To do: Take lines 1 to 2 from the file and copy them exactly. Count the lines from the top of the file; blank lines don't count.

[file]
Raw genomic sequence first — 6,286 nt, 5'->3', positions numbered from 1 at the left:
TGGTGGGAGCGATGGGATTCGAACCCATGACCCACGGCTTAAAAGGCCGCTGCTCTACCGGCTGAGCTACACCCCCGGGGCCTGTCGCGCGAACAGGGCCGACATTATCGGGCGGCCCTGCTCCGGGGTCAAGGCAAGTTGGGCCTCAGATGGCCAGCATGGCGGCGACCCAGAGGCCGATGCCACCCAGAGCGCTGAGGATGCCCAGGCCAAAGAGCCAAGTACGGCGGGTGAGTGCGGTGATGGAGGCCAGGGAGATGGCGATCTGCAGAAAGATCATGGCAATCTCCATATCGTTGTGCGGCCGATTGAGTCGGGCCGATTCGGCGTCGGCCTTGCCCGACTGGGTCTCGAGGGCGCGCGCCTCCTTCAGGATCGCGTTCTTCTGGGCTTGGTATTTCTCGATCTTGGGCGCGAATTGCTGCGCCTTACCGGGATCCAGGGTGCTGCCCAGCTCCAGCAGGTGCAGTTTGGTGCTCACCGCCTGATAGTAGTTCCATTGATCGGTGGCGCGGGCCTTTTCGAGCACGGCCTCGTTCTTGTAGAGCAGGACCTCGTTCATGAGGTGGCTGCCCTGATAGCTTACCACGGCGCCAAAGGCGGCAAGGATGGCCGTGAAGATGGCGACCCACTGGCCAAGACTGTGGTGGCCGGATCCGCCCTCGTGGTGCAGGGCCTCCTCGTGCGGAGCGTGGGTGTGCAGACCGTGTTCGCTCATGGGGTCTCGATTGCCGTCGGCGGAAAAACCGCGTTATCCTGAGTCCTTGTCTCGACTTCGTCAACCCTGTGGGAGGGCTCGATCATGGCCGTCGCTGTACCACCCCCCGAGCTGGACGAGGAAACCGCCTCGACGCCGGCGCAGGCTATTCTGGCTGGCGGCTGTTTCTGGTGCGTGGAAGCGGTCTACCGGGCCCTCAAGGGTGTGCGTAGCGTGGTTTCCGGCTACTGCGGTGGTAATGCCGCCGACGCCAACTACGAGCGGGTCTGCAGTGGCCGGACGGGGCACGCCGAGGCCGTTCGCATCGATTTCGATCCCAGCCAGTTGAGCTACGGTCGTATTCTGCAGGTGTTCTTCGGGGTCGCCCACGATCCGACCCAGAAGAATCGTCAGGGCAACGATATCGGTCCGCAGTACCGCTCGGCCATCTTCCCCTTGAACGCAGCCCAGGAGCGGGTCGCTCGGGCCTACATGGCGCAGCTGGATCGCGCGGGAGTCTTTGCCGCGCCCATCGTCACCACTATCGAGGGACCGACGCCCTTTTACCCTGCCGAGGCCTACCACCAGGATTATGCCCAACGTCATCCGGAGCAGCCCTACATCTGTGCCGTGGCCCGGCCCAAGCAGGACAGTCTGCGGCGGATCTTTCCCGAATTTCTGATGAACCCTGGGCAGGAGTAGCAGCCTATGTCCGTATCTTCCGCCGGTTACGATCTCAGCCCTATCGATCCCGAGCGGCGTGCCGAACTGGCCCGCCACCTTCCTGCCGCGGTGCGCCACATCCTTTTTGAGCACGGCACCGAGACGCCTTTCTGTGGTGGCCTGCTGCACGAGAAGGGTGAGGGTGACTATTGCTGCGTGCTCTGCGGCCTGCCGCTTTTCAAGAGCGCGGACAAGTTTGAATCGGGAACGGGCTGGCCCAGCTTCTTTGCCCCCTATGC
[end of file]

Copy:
Raw genomic sequence first — 6,286 nt, 5'->3', positions numbered from 1 at the left:
TGGTGGGAGCGATGGGATTCGAACCCATGACCCACGGCTTAAAAGGCCGCTGCTCTACCGGCTGAGCTACACCCCCGGGGCCTGTCGCGCGAACAGGGCCGACATTATCGGGCGGCCCTGCTCCGGGGTCAAGGCAAGTTGGGCCTCAGATGGCCAGCATGGCGGCGACCCAGAGGCCGATGCCACCCAGAGCGCTGAGGATGCCCAGGCCAAAGAGCCAAGTACGGCGGGTGAGTGCGGTGATGGAGGCCAGGGAGATGGCGATCTGCAGAAAGATCATGGCAATCTCCATATCGTTGTGCGGCCGATTGAGTCGGGCCGATTCGGCGTCGGCCTTGCCCGACTGGGTCTCGAGGGCGCGCGCCTCCTTCAGGATCGCGTTCTTCTGGGCTTGGTATTTCTCGATCTTGGGCGCGAATTGCTGCGCCTTACCGGGATCCAGGGTGCTGCCCAGCTCCAGCAGGTGCAGTTTGGTGCTCACCGCCTGATAGTAGTTCCATTGATCGGTGGCGCGGGCCTTTTCGAGCACGGCCTCGTTCTTGTAGAGCAGGACCTCGTTCATGAGGTGGCTGCCCTGATAGCTTACCACGGCGCCAAAGGCGGCAAGGATGGCCGTGAAGATGGCGACCCACTGGCCAAGACTGTGGTGGCCGGATCCGCCCTCGTGGTGCAGGGCCTCCTCGTGCGGAGCGTGGGTGTGCAGACCGTGTTCGCTCATGGGGTCTCGATTGCCGTCGGCGGAAAAACCGCGTTATCCTGAGTCCTTGTCTCGACTTCGTCAACCCTGTGGGAGGGCTCGATCATGGCCGTCGCTGTACCACCCCCCGAGCTGGACGAGGAAACCGCCTCGACGCCGGCGCAGGCTATTCTGGCTGGCGGCTGTTTCTGGTGCGTGGAAGCGGTCTACCGGGCCCTCAAGGGTGTGCGTAGCGTGGTTTCCGGCTACTGCGGTGGTAATGCCGCCGACGCCAACTACGAGCGGGTCTGCAGTGGCCGGACGGGGCACGCCGAGGCCGTTCGCATCGATTTCGATCCCAGCCAGTTGAGCTACGGTCGTATTCTGCAGGTGTTCTTCGGGGTCGCCCACGATCCGACCCAGAAGAATCGTCAGGGCAACGATATCGGTCCGCAGTACCGCTCGGCCATCTTCCCCTTGAACGCAGCCCAGGAGCGGGTCGCTCGGGCCTACATGGCGCAGCTGGATCGCGCGGGAGTCTTTGCCGCGCCCATCGTCACCACTATCGAGGGACCGACGCCCTTTTACCCTGCCGAGGCCTACCACCAGGATTATGCCCAACGTCATCCGGAGCAGCCCTACATCTGTGCCGTGGCCCGGCCCAAGCAGGACAGTCTGCGGCGGATCTTTCCCGAATTTCTGATGAACCCTGGGCAGGAGTAGCAGCCTATGTCCGTATCTTCCGCCGGTTACGATCTCAGCCCTATCGATCCCGAGCGGCGTGCCGAACTGGCCCGCCACCTTCCTGCCGCGGTGCGCCACATCCTTTTTGAGCACGGCACCGAGACGCCTTTCTGTGGTGGCCTGCTGCACGAGAAGGGTGAGGGTGACTATTGCTGCGTGCTCTGCGGCCTGCCGCTTTTCAAGAGCGCGGACAAGTTTGAATCGGGAACGGGCTGGCCCAGCTTCTTTGCCCCCTATGC